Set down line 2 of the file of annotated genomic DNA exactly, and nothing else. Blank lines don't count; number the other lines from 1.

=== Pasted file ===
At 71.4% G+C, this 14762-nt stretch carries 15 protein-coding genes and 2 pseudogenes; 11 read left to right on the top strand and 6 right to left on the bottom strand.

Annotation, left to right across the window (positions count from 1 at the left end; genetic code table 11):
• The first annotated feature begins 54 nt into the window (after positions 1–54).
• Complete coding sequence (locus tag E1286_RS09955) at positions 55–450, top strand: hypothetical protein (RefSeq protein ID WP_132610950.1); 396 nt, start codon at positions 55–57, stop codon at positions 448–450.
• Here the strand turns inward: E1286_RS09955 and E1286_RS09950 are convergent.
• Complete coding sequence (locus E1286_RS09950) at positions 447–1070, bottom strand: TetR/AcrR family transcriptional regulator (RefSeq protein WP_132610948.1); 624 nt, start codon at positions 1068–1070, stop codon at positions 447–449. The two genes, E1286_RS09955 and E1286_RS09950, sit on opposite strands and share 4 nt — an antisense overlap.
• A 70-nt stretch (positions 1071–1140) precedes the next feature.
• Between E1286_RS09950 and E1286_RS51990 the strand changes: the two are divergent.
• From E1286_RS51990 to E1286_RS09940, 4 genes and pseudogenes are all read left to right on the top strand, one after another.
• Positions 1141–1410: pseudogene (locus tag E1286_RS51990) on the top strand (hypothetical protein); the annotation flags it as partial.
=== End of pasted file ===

Annotation, left to right across the window (positions count from 1 at the left end; genetic code table 11):